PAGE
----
Public Art Saint Paul will likely be another partner in the eventual ‘innovation celebration’ of this building site, but a decision was made to forestall the installation of public art until after the season opens in 2019. Saunders-Pearce said, “All of the site work is done, and it has moved very rapidly. We want to give the public some time to get used to using the space, and to see how the pedestrian traffic flows. We anticipate having public art near the Great Lawn, and also some interpretive signage that explains the water re-use that’s in place underground. All of the partners agree that we don’t want to use signage as the only tool for interpreting this innovative system; we want to have something that’s more powerful, and that’s better at accomplishing the job of place-making. This is going to be a tremendous area for St. Paul.”

 

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Pedestrian Map St

Over 4,000 people weighed in on city’s new pedestrian plan

Posted on 10 December 2018 by Calvin

This map, from the Saint Paul Pedestrian Plan Executive Summary, shows the areas (in green) where High Priority Areas for Walking Investments are proposed. Almost the entire West Midway is highlighted. (Photo provided)

St. Paul has 1,080 miles of sidewalks, and 330 miles of roads without sidewalks

By JANE MCCLURE
Steps to improve conditions for St. Paul pedestrians are the focus of the city’s first-ever pedestrian plan. The plan will be released Dec. 14 by the St. Paul Planning Commission. The release marks the start of a 30-day public comment period, with a public hearing set for Feb. 8, 2019.

A Planning Commission recommendation goes to the City Council for final approval, with March 2019 eyed as a possible public hearing date. The plan will become part of the city’s comprehensive plan.

The commission’s Transportation Committee voted unanimously Nov. 19 to recommend the plan’s release, following a presentation by Fay Simer, pedestrian safety coordinator for the St. Paul Department of Public Works. Earlier in November, more than 40 people attended a plan open house.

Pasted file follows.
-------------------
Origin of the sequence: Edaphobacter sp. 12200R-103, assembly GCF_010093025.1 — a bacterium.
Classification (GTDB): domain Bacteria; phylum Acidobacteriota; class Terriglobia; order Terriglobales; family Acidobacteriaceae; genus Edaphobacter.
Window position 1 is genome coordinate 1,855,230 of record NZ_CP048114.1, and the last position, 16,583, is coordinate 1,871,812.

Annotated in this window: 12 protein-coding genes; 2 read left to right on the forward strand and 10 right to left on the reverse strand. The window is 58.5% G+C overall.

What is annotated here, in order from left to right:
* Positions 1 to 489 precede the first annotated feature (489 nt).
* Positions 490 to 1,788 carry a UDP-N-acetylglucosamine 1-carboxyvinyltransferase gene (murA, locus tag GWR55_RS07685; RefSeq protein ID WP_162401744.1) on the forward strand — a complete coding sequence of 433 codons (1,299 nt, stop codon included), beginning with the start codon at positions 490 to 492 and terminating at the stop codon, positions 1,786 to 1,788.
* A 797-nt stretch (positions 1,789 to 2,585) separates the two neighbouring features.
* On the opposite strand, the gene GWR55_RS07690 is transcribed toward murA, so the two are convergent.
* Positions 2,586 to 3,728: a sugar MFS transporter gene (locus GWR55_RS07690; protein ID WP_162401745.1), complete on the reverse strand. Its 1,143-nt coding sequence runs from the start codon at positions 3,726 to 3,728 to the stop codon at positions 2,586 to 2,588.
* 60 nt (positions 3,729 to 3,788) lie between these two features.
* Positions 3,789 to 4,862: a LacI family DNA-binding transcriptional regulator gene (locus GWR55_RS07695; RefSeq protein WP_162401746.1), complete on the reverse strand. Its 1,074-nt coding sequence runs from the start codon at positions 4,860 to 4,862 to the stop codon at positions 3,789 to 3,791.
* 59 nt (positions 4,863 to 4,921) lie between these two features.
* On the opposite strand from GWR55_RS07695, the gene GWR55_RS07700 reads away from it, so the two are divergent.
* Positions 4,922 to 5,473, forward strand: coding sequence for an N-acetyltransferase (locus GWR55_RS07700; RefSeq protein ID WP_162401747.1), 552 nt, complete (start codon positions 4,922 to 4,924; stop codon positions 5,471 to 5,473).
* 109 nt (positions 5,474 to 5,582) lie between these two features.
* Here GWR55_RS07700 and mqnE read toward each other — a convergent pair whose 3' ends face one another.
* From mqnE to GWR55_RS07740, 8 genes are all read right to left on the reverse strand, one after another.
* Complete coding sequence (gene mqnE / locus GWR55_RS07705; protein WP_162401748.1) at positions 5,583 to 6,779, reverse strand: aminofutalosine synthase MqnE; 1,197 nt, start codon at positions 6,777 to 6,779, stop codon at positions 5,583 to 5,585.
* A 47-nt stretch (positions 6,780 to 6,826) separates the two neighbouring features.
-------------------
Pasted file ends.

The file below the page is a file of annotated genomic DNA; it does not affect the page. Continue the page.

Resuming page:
Having a plan in place for sidewalks, trails and street crossings reflects the city’s values, Simer said. The plan calls out infrastructure needs as well and can guide funding city spending decisions. “It also can start conversations and change the culture of the city to promote walking,” she said

City officials hear strong support for pedestrian improvements, including sidewalks where none exist and safer street crossings. Mayor Melvin Carter’s 2019 budget includes $1 million for sidewalks, which is about double past spending.

St. Paul has 1,080 miles of sidewalks. Only about six to eight miles are replaced each year, meaning many sidewalks are in poor condition. What is more concerning is the number of areas without sidewalks at all. The city has only required sidewalks with street paving projects or new developments since 2017, meaning some neighborhoods have been able to opt out if residents didn’t want sidewalks.

Simer said the city has about 330 miles of sidewalk gaps. Included in the gaps are 62 miles of busy arterial streets, which can be dangerous to walk along or cross.
The 91-page pedestrian plan has been in the works for more than a year, including open houses, surveys, and focus group meetings. More than 4,000 people weighed in. A 26-member steering committee was also involved.

A map showing sidewalk gaps and high priority areas for walking investments is one key outcome of the plan. Neighborhoods along Green Line light rail are cited for their lack of sidewalks. That’s despite a program during rail construction that emphasized creating more pedestrian connections to and from rail and rail stations. Neighborhoods in the west midway also lack sidewalks.

The areas mapped out were chosen using several criteria, Simer said. One is equity, and looking at neighborhoods where people may rely on walking the most. Another is safety, where streets are busiest. Four-lane and arterial streets are some of the toughest to get across on foot. Census tracts and data including transit access, population, health and employment density are other factors. City staff also looked at areas where there aren’t sidewalks.

Those at the November open house and Transportation Committee members expressed enthusiasm for the plan, although many issues were raised. Several people cited the need for ongoing funding for sidewalk and crosswalk safety improvements, not just to make the improvements but to provide ongoing maintenance. Others raised the needs for better street lighting for nighttime walking, as well as better snow and ice removal.

“I love the plan so far,” said Transportation Committee member Kevin Gallatin. He and other committee members would like to see more details on how the plan and the city’s street design policy tie together. That can be added as the plan continues through the review process.

Transportation Committee member Wendy Underwood also expressed support for the plan, although she’d like to see more emphasis on safe street crossings.